So we know that the mean was the 535 bombs in 576 regions. So the number of bob's per region was 0.9288 And uh then I would store that as X. And we want to find the probability that in a given region that there would be exactly two bombings. And we know that we take our mean, which I'm just going to put as mu and then we're going to take that to the X power times E to the negative main. And then we'll divide that by two factorial. And again, I have this store so I can just directly plug that in. And when I did that, I got 20.1704 And then part B as among the 576 regions, how many of those would you expect to have? Two bombings? Well, and if we take that 5 76 and multiply it by that probability, we find out the number we expect, it's about 98.1. So we would expect that about 98 of those regions of the 576 would have exactly two bombings. And then on part CIA tells us that the actual number that had to was 93. So now these numbers are not exactly the same, but they're fairly close, so it seems to be a pretty good predictor. The on poison model seems to be a pretty good predictive.

95. More than 96% of the very largest colleges and universities have some online offerings. Suppose you randomly pick 13 Such institutions were interested in the number that have offered that offered distance learning courses inwards to find the random variable X Because it tells us we're interested in the number that offered the distance. Learning courses were going to say that X is the number of colleges or universities that offer the distance learning courses be list the values that X may take home X These colleges all the way to the full sample size of 13. We're gonna say that X b 012 all the way to 13 and see give the distribution of X because we have either an online offering or not, we can consider a probability of a success or failure. So we have a binary option. We have a set number of trials, so we're going to say that X is a binary distribution or binomial distribution with 13 as our end 130.9 sixes or probability d own average. How many schools would expect offer such courses because we're looking for expect we're gonna use the formula and top speed, which is the number that we ask, which is 13 0.6. We should get 12.48 e found the probability that at most 10 offer such courses we're looking for. Here is the probability that X is less than or equal to 10. Because we're looking for multiple values. We can use our binomial CDF function or TIAC calculator. We have 13 in 0.96 and the bottom of CDF will take whatever value we plug in for this third spot and then add together all the probabilities of each value to the left of it or less than it. Well, because we're looking for 10 or less, we're gonna play again. 10 for this and it will capture the 987 all the way to zero. We can get our answer key 0.13 Yeah. Is it more likely that 12 or that 13 will offer such courses? Use numbers to justify your answers numerically an answer in a complete sentence. Basically, what we're looking for here is is it more likely that we'll have 12? Or is it more likely that we'll have 13 offer because we're looking for single values. We could plug these into our binomial pdf functions. Pdf allows us to look for a single value instead of adding multiple together. Of the total 13 0.96 we're looking for, I have a body of 12. This ends up being 0.32 for the 13. We have binomial pdf again, where we have 13 0.96 in all 13. We're looking for a probability 0.59 so we can see that it's more likely to get 13 than it is to get 12. Weaken. Rather answer in a complete sentence, so I'll just write. It is more likely that 13 offer such courses.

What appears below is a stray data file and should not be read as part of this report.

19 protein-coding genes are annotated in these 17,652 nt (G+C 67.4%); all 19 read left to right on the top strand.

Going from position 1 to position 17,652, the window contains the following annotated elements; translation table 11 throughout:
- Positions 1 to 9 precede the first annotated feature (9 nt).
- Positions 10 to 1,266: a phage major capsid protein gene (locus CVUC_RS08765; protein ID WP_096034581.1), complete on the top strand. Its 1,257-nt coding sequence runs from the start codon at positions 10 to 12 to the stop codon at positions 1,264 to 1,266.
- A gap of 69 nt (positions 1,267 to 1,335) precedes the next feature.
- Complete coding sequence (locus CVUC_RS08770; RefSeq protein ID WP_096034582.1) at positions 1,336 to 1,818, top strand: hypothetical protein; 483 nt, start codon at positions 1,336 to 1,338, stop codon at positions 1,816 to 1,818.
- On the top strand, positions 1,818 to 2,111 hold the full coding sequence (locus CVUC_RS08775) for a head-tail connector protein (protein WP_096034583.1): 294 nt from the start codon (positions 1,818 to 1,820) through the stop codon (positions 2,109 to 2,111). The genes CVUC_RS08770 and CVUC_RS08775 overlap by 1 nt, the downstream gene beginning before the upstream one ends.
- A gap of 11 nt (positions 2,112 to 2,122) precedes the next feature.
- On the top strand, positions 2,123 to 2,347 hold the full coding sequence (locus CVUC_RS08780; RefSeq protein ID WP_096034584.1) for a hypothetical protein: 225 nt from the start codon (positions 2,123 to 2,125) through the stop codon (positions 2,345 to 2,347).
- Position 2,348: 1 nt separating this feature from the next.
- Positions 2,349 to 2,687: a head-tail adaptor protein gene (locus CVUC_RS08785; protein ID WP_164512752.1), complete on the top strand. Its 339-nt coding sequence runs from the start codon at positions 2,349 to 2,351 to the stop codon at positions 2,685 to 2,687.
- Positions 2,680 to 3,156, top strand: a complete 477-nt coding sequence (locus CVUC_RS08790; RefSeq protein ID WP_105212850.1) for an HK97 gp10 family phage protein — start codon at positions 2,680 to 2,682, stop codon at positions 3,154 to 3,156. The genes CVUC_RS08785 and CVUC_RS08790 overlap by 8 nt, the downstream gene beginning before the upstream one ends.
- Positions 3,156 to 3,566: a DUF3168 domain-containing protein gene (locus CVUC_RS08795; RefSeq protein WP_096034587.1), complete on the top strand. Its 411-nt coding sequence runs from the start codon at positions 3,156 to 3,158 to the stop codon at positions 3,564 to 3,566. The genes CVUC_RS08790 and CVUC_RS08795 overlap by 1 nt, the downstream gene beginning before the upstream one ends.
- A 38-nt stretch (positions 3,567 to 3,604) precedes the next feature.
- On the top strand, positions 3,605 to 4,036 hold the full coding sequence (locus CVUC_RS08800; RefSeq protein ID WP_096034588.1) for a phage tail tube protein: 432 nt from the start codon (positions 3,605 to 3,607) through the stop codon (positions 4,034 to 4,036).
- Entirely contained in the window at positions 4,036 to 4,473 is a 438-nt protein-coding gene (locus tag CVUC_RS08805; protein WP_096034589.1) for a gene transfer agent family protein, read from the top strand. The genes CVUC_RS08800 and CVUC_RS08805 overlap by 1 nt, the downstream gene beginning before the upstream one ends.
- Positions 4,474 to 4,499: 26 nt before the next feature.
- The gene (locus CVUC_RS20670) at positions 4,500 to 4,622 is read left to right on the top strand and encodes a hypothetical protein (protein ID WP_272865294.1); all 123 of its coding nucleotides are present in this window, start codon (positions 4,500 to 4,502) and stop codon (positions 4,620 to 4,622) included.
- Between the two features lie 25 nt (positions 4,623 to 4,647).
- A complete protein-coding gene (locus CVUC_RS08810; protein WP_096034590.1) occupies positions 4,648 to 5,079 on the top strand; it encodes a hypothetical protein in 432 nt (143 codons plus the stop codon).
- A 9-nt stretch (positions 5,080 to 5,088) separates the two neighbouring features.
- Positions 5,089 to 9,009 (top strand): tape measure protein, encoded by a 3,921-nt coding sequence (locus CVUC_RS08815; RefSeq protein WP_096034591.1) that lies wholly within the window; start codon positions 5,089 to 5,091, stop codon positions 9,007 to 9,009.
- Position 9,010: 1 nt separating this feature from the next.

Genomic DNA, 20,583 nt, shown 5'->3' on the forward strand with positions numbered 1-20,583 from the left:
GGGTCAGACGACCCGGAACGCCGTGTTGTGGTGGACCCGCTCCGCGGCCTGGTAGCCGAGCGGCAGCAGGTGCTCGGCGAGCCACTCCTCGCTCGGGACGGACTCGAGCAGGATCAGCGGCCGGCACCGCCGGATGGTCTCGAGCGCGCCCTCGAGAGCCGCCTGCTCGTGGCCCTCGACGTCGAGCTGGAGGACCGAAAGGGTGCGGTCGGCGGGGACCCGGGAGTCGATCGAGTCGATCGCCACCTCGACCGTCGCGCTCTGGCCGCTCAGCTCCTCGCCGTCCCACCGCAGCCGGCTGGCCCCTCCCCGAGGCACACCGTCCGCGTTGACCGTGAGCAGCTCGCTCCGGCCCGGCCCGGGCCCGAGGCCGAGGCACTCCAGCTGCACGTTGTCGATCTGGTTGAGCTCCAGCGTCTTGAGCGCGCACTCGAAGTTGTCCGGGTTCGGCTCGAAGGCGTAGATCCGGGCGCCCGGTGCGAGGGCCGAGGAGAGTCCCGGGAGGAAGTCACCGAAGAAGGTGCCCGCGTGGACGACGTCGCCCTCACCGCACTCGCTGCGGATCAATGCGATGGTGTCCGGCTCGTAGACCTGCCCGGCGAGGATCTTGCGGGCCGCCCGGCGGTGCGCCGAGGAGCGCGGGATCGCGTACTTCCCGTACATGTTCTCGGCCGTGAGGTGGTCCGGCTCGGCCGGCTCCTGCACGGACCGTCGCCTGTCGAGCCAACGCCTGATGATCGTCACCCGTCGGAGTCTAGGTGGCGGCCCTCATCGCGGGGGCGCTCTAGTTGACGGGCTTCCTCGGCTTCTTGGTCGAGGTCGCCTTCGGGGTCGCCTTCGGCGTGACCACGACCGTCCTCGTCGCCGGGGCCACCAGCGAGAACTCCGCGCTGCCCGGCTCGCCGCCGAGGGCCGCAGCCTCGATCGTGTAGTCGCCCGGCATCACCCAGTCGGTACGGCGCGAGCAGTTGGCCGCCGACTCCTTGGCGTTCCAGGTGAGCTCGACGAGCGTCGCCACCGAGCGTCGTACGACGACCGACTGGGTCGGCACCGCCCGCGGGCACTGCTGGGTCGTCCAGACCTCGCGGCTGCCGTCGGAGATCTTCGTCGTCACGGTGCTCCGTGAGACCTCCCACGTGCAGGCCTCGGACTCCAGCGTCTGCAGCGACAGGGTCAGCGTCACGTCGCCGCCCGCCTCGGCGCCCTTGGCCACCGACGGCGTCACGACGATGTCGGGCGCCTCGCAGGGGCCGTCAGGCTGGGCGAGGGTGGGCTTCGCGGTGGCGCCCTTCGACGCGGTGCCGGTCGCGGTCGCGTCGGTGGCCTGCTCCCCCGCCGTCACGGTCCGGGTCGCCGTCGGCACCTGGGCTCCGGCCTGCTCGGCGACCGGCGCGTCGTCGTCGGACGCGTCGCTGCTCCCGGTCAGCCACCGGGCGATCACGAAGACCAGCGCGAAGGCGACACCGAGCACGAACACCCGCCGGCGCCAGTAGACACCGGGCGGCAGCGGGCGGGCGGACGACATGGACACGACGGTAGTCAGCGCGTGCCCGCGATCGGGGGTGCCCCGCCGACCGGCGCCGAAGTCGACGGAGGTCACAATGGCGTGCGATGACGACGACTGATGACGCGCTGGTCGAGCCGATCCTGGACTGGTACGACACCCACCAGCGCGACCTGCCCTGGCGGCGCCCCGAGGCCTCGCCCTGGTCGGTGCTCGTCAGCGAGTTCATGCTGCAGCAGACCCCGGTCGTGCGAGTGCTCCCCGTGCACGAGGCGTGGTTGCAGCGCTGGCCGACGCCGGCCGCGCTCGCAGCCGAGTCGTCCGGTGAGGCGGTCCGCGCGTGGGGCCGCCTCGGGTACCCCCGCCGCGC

We want to run a hypothesis test based on data from World War Two in south London. So south London was divided into regions and those regions were a quarter square kilometer, and they analyzed how Maney bombs hit the regions. Some of the region's had no bombs hit. Others had 123 or four plus. And they found 229 of those quarter square kilometer regions had no bombs. HIP 211 had one 93 head to 35 had three and eight had four or more. They then ran a Poisson distribution, and they calculated the expected number of hits and found 227.5 of the regions were expected to have no bombs hit 211.4. We're expected to have 1, 97.9 for to 35 for three and 8.7 for four. Now we're going to test a claim and the claim is going to be what becomes our null hypothesis, and the claim is that the actual frequencies of hits to each region fits the calculated puts on distribution. Now, when you run a hypothesis test, you need an alternative hypothesis to fall back on. So our alternative is going to be the actual frequencies of hits to each region. Do not fit the calculated puts on distribution. And in order to run this test, we're going to have to run the goodness of fit test because we're asking, How well did the actual numbers or did the actual numbers fit the expected numbers? And in order to run the goodness of fit test, you will need to generate or calculate a Chi Square test statistic. And to calculate that Chi Square test statistic, you are going to sum up observed, minus expected values squared, divided by expected. So let's go back up to our chart, and these are your observed values. And here are your expected values. So we're going to add a column onto our chart, and we're going to call it oh, minus e quantity squared, divided by E. So we'll take the observed value minus its corresponding expected value. The answer we get will square before dividing it by the expected value. Now the fastest approach to this would be to put the data into your graphing calculator. So I'm going to just clear out a list for a second here, and then I'm gonna go stat edit. And as you can see, I have list one with all the observed values and list, too Already has the expected values. So I'm gonna sit on top of list three and I'm going to tell the calculator. Please take all the observed values from list one. Subtract their corresponding expected values from list too square that deviation and then divided by all the expected values. Enlist to and you will get these decimals. Now, for the sake of recording them, I'm going to record them out to three non zero decimals. So the first one would be 10.989 0.757 0.245 0.664 and 0.563 Now, in order to calculate that Chi Square test statistic, I must add all of the's values together again. The fastest approach would be to come back to that calculator and I'm going to tell the calculator to add up everything in list three. So, in order to do that, I'm going to quit out of there. I'm gonna hit Second stat. I'm going to scoot over to math and I'm going to hit number five to sum up list three. And in doing so, I get my chi square test statistic to be approximately 0.976 So I'm gonna come back to our screen here, and our Chi Square test statistic was point 9761534896 Now we're ready to find our P value and R P value. We're really asking what's the probability that Chi Square is greater than that test statistic? So our test statistic was 0.9761534 896 And to get a better, better handle on that, I recommend that we draw a picture. So this is what the chi square distribution would look like. It is a skewed right distribution, and the shape of it is dependent on the degrees of freedom, and the degrees of freedom are found by doing K minus one. And K represents the number of categories we have split our data into. And if we go back to our chart, you can see we've split our data into five different categories, So our K value will be five, and our degrees of freedom will be four. Now, not only does our degrees of freedom kind of dictate the shape of our curve, it also tells us what the mean of our distribution is. So the mean of our chi square distribution will also before and you find that mean always slightly to the right of the peak of that curve. So we know the four is right here. Now, we came up with a test statistic of 0.976 ish, so that's all the way back here. So our P value is our likelihood of being greater than that. So we're talking about the area off the curve into the right tail. Now, the fastest approach is to use our chi square cumulative density function on your calculator, and the calculator requires you to provide the lower boundary of the shaded area, the upper boundary of the shaded area and the degrees of freedom. So, in our problem, our lower boundary is that test statistic and the upper boundary. Keep in mind that right tail extends infinitely far. So we're going to use a very high number. We're going to say 10 to the 99th power, and then our degrees of freedom was four. So let me show you where you confined this cumulative density function. So on my calculator you're going to find it under second. There's and it's going to be number seven, number eight. So we're going to type in the test statistic, as are low boundary 10 to the 99 as our upper boundary and our degrees of freedom, which was four. And we're going to get a P value off 0.91339 now. Another component of a goodness of fit test is the chi square critical value and that is found by utilizing the chart in the back of your textbook. So you're going to go to your chi square distribution and down the left side. It asks for how maney degrees of freedom. And in our case, it's four and across the top there, asking you for your level of significance, and our level of significance is defined by Alfa. And for this problem, we want to run the hypothesis test at a 0.5 level of significance. So we're going to look across from four and down underneath 40.5 and you should locate 9.488 So we have all the components we need to make a final decision on our hypotheses. Now, when it comes time to make the decision, we could do it one of two ways. We can either use the P value that we located up above, or we could use the critical value. And again, that's an or you do not have to do both. I will show you both, and you can decide which way you like better. So for the P value, you're going to make a comparison between your level of significance and your P value. And if your Alfa your level of significance is greater than the P value, then your decision should be to reject the null hypothesis. So let's do our comparison. The Alfa on this problem is 0.5 and our P value was 0.91339 and our Alfa is definitely not greater than RPI value. So therefore, our decision is to fail to reject the null hypothesis. Now. The other approach could have been used a light utilizing the critical value, and in doing so, I like to draw a picture to represent what's going on So we would place are critical value on our chi square distribution. And in doing so, you have now separated that curve into two regions. The region in the tail is going to be your reject null hypothesis region and the region that is to the left of that Chi square is going to be the fail to reject the null hypothesis region. And you're going to then place your critical value on the distribution and our critical value. Oh, sorry. We've placed our critical value. We're gonna place our test statistic now on our curve and our test statistic was 00.976 So that would fall all the way back here in the fail to reject region. So that's why if we used the critical value to decide our decision would be the same. So either approach, we made the same decision fail to reject the null hypothesis. So let's go back and look at that null hypothesis. So we are not going to reject this. We don't have enough evidence to say that that is not true. So therefore, let's write our conclusion the conclusion to our hypothesis test is there is insufficient evidence to reject the claim that actual frequencies of hits to each region fits the calculated Hassan distribution. Now there's one last statement here or question. Does the result prove that the data conforms to the Poisson distribution and the answer? There is no. The result does not prove that the data conform to the Poisson distribution. There's just not enough evidence to throw it away. We're not necessarily showing that it is accurate, either.